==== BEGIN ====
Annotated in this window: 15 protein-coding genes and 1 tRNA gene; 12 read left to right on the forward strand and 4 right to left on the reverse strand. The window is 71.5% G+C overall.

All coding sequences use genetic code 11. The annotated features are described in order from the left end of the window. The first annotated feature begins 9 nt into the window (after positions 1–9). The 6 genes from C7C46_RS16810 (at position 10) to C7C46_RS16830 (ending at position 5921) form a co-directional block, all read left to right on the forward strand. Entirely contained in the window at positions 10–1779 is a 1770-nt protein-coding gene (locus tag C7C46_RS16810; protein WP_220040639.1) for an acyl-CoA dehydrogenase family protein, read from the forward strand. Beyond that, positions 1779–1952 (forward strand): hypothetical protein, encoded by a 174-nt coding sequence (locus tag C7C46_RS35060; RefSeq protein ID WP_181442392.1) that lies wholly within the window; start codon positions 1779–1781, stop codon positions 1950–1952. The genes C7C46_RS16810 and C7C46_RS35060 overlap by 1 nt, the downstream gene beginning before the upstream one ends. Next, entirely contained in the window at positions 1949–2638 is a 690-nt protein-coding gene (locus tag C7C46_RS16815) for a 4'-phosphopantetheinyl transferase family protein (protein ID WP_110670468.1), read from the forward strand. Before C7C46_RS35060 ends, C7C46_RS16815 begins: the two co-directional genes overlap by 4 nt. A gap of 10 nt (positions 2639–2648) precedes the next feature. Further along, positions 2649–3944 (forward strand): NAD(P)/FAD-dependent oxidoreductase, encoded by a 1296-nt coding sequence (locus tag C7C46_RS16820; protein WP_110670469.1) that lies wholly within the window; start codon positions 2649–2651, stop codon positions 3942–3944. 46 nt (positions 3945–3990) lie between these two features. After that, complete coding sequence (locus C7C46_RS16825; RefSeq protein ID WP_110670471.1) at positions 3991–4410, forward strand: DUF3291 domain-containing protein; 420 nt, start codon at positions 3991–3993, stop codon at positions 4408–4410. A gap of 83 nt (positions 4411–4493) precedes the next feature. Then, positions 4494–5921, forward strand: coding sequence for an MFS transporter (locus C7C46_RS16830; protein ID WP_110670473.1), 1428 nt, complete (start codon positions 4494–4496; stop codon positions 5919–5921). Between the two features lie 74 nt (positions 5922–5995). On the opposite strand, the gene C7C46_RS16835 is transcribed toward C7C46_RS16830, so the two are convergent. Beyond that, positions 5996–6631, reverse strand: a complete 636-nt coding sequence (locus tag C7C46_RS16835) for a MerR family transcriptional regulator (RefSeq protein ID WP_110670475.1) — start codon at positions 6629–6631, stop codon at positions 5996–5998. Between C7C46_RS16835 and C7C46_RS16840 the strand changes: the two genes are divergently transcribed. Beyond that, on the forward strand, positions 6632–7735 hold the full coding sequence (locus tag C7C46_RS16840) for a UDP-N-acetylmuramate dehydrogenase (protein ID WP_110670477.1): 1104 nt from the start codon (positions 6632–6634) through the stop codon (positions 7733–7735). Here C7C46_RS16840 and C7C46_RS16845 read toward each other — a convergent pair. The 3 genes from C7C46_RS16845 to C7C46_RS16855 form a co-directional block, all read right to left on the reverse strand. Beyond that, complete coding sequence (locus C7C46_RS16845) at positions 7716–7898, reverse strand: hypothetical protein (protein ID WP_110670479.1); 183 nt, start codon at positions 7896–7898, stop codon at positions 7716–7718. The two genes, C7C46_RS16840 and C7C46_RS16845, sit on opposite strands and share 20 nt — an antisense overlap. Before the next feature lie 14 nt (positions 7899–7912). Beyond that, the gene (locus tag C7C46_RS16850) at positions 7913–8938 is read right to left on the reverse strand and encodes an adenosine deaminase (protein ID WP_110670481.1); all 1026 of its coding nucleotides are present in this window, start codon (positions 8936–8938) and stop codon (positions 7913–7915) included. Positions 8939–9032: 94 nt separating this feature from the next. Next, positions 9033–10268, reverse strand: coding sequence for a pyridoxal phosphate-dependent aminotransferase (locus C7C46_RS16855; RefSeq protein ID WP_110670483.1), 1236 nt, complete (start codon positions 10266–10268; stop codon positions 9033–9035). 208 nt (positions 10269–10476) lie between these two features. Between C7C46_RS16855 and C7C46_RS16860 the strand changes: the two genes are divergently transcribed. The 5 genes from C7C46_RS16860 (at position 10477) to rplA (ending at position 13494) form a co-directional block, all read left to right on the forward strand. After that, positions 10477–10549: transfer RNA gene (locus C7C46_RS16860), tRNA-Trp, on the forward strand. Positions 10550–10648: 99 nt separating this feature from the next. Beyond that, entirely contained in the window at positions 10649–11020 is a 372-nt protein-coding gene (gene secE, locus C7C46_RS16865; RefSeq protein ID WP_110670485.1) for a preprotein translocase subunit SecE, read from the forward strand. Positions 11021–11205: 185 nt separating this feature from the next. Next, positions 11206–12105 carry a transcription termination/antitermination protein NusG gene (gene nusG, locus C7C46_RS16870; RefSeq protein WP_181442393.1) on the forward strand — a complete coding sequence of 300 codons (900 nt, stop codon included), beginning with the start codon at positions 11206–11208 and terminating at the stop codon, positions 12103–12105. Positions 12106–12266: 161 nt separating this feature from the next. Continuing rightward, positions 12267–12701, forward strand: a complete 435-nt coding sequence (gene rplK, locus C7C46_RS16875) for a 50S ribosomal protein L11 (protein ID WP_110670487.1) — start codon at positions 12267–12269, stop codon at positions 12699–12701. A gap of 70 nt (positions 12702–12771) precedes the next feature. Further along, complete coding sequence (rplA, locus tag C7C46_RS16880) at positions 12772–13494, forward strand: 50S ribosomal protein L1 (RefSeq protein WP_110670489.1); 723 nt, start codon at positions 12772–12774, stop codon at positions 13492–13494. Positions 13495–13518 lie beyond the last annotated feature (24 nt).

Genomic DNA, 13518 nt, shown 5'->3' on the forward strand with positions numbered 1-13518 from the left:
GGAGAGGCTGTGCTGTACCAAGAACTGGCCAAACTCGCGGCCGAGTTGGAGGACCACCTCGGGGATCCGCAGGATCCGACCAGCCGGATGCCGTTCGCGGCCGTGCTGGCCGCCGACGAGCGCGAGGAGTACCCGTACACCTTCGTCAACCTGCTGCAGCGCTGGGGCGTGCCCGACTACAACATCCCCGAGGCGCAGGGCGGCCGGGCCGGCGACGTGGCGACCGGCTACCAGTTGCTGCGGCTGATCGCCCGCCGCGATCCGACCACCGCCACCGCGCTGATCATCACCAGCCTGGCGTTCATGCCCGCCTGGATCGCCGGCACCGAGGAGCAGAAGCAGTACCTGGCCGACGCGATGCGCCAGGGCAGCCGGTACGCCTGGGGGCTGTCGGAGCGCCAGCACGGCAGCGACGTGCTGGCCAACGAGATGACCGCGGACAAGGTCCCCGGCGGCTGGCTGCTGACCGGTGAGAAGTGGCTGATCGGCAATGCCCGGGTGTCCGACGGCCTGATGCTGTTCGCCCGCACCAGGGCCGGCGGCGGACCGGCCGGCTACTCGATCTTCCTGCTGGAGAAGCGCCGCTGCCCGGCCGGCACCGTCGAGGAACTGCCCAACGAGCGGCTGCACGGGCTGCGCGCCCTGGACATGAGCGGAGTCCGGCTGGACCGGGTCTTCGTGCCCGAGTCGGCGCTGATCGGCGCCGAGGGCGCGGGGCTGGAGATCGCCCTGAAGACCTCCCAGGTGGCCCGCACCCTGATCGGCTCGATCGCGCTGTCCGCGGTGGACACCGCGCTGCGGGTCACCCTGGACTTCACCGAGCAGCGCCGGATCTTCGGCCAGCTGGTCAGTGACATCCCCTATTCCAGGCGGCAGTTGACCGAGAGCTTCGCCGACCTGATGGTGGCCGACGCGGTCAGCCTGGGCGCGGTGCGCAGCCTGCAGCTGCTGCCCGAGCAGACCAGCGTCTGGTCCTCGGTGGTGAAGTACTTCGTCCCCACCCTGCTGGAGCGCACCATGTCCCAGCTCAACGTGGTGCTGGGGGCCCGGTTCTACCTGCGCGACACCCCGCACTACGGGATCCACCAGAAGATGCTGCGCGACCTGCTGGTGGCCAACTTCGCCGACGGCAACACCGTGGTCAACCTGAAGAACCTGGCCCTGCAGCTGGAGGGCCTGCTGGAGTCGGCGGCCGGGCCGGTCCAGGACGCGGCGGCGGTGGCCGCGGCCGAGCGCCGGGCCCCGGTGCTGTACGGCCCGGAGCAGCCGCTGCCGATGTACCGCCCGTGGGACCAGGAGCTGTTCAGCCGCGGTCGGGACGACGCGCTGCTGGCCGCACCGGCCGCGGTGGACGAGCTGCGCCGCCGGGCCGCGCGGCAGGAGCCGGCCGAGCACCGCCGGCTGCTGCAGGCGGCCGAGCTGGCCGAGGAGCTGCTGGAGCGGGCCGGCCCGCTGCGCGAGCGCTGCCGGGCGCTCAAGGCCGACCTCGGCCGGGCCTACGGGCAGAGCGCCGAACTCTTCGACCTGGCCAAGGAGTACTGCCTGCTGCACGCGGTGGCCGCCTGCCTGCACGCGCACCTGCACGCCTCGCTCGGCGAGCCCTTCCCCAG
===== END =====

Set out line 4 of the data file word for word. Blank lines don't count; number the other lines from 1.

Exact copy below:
GGAGAGGCTGTGCTGTACCAAGAACTGGCCAAACTCGCGGCCGAGTTGGAGGACCACCTCGGGGATCCGCAGGATCCGACCAGCCGGATGCCGTTCGCGGCCGTGCTGGCCGCCGACGAGCGCGAGGAGTACCCGTACACCTTCGTCAACCTGCTGCAGCGCTGGGGCGTGCCCGACTACAACATCCCCGAGGCGCAGGGCGGCCGGGCCGGCGACGTGGCGACCGGCTACCAGTTGCTGCGGCTGATCGCCCGCCGCGATCCGACCACCGCCACCGCGCTGATCATCACCAGCCTGGCGTTCATGCCCGCCTGGATCGCCGGCACCGAGGAGCAGAAGCAGTACCTGGCCGACGCGATGCGCCAGGGCAGCCGGTACGCCTGGGGGCTGTCGGAGCGCCAGCACGGCAGCGACGTGCTGGCCAACGAGATGACCGCGGACAAGGTCCCCGGCGGCTGGCTGCTGACCGGTGAGAAGTGGCTGATCGGCAATGCCCGGGTGTCCGACGGCCTGATGCTGTTCGCCCGCACCAGGGCCGGCGGCGGACCGGCCGGCTACTCGATCTTCCTGCTGGAGAAGCGCCGCTGCCCGGCCGGCACCGTCGAGGAACTGCCCAACGAGCGGCTGCACGGGCTGCGCGCCCTGGACATGAGCGGAGTCCGGCTGGACCGGGTCTTCGTGCCCGAGTCGGCGCTGATCGGCGCCGAGGGCGCGGGGCTGGAGATCGCCCTGAAGACCTCCCAGGTGGCCCGCACCCTGATCGGCTCGATCGCGCTGTCCGCGGTGGACACCGCGCTGCGGGTCACCCTGGACTTCACCGAGCAGCGCCGGATCTTCGGCCAGCTGGTCAGTGACATCCCCTATTCCAGGCGGCAGTTGACCGAGAGCTTCGCCGACCTGATGGTGGCCGACGCGGTCAGCCTGGGCGCGGTGCGCAGCCTGCAGCTGCTGCCCGAGCAGACCAGCGTCTGGTCCTCGGTGGTGAAGTACTTCGTCCCCACCCTGCTGGAGCGCACCATGTCCCAGCTCAACGTGGTGCTGGGGGCCCGGTTCTACCTGCGCGACACCCCGCACTACGGGATCCACCAGAAGATGCTGCGCGACCTGCTGGTGGCCAACTTCGCCGACGGCAACACCGTGGTCAACCTGAAGAACCTGGCCCTGCAGCTGGAGGGCCTGCTGGAGTCGGCGGCCGGGCCGGTCCAGGACGCGGCGGCGGTGGCCGCGGCCGAGCGCCGGGCCCCGGTGCTGTACGGCCCGGAGCAGCCGCTGCCGATGTACCGCCCGTGGGACCAGGAGCTGTTCAGCCGCGGTCGGGACGACGCGCTGCTGGCCGCACCGGCCGCGGTGGACGAGCTGCGCCGCCGGGCCGCGCGGCAGGAGCCGGCCGAGCACCGCCGGCTGCTGCAGGCGGCCGAGCTGGCCGAGGAGCTGCTGGAGCGGGCCGGCCCGCTGCGCGAGCGCTGCCGGGCGCTCAAGGCCGACCTCGGCCGGGCCTACGGGCAGAGCGCCGAACTCTTCGACCTGGCCAAGGAGTACTGCCTGCTGCACGCGGTGGCCGCCTGCCTGCACGCGCACCTGCACGCCTCGCTCGGCGAGCCCTTCCCCAG